I'm going to agree with both CodeInChaos and Brad here. They make some valid points about the questionable approach you're taking to making ssh secure.
Be that as it may, you could look into PAM. If you inspect /etc/pam.d/sshd, you can see which security modules sshd uses. You could write your own module to ensure that the public RSA key used for authentication was generated using 8196 bits, and then place the module in /lib/security. Then add a line into /etc/pam.d/sshd that looks like this:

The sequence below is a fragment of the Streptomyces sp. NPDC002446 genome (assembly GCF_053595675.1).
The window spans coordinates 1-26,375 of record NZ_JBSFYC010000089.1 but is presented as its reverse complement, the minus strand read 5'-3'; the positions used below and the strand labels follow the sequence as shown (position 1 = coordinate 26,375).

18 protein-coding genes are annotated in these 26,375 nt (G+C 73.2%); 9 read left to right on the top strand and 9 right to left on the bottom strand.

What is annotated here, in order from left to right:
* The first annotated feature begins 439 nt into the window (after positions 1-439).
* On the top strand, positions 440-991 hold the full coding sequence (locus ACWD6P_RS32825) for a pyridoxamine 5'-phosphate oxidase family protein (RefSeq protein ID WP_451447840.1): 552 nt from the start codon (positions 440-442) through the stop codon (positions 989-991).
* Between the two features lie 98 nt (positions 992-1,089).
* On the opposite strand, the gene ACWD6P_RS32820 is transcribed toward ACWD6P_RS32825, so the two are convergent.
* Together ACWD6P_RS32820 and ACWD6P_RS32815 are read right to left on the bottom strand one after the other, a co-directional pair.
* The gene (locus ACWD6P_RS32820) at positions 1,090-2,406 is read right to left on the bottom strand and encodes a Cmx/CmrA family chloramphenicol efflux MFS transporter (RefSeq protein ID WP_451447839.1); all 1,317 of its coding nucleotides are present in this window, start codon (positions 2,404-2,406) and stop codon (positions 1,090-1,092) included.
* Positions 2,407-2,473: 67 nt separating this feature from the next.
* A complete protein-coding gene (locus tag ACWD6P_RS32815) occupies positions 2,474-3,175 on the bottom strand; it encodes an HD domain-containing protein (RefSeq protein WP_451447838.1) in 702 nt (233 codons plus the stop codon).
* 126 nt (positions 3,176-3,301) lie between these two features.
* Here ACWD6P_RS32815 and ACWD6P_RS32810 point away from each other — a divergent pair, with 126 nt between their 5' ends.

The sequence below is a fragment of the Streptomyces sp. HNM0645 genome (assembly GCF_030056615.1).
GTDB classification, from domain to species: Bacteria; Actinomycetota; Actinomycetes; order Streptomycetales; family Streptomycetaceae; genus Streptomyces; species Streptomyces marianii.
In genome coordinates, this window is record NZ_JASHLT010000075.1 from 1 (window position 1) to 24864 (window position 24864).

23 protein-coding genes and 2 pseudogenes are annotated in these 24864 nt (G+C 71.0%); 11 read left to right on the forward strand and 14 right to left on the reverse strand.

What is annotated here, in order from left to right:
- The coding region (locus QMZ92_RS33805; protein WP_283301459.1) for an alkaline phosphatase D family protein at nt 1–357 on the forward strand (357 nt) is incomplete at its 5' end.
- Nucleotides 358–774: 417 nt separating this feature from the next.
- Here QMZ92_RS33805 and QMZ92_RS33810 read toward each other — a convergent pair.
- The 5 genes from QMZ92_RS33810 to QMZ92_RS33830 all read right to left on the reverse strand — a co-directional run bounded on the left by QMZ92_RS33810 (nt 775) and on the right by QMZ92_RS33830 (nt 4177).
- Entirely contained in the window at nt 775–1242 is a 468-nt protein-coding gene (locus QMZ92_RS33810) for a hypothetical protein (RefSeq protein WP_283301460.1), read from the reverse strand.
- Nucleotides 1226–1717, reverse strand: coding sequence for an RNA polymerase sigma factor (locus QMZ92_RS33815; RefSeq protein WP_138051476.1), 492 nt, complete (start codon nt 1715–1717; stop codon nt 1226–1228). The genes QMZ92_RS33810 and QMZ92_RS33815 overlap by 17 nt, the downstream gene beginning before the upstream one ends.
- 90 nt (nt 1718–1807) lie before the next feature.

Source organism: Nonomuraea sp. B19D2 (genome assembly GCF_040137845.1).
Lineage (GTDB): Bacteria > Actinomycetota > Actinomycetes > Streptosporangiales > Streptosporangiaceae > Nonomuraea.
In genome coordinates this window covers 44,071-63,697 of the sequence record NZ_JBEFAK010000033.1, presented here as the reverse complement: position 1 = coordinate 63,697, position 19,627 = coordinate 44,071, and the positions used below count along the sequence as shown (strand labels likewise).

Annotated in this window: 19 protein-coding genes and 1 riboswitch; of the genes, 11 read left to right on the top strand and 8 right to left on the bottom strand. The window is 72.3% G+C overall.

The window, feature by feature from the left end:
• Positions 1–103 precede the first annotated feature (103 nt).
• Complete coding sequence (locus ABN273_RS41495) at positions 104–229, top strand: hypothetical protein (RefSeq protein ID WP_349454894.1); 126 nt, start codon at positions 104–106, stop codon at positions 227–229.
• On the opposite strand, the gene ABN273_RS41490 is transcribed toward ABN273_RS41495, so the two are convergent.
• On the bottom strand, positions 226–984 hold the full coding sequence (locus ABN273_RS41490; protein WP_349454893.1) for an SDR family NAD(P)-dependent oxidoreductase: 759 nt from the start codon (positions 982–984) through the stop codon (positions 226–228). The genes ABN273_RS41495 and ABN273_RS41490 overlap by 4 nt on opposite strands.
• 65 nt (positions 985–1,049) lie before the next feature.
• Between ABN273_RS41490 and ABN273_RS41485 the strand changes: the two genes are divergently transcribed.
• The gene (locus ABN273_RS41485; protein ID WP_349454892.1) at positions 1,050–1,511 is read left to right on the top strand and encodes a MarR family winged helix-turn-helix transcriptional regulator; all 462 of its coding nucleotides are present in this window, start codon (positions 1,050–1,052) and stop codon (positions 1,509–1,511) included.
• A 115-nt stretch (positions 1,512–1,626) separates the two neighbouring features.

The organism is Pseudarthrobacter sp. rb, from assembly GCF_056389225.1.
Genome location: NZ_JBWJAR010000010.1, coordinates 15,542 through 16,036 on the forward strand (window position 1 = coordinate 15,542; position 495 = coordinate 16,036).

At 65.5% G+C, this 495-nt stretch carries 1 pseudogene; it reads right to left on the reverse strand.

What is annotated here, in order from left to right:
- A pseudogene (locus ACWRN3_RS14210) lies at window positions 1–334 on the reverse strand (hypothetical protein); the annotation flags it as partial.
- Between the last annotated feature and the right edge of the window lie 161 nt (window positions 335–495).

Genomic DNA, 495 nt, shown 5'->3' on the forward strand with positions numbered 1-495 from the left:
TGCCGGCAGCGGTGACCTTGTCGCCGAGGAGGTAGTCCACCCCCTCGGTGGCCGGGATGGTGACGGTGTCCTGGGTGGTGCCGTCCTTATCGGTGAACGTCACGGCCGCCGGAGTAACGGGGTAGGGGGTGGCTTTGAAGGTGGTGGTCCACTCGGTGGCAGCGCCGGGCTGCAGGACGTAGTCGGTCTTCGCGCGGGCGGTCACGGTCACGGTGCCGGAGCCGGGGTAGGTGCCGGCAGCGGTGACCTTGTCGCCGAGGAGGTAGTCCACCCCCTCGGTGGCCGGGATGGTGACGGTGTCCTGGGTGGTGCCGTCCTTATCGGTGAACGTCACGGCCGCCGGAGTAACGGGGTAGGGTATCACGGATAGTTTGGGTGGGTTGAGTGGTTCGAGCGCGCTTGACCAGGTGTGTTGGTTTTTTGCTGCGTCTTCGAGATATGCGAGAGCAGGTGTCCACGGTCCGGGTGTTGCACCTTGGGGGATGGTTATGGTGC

account required /lib/security/<my_fancy_security>.so
I'll admit that I'm not sure what mechanism you would use to check the key used. For example, you could try checking the character length of the public key being used. On my machine, generating a public-private rsa pair of keys always produces a public key 1424 characters in length and a private key of 6446 characters in length. Simlarly, generating an rsa key with 2048 bits always produces a public key with 400 characters and a private key with 1766 characters. Note that this seems to be OS-dependent; my laptop produces keys of different lengths. That's not an insignificant limitation.
That's the best I can think of right off. If sshd doesn't provide a solution for you, you might need to get creative and start coding.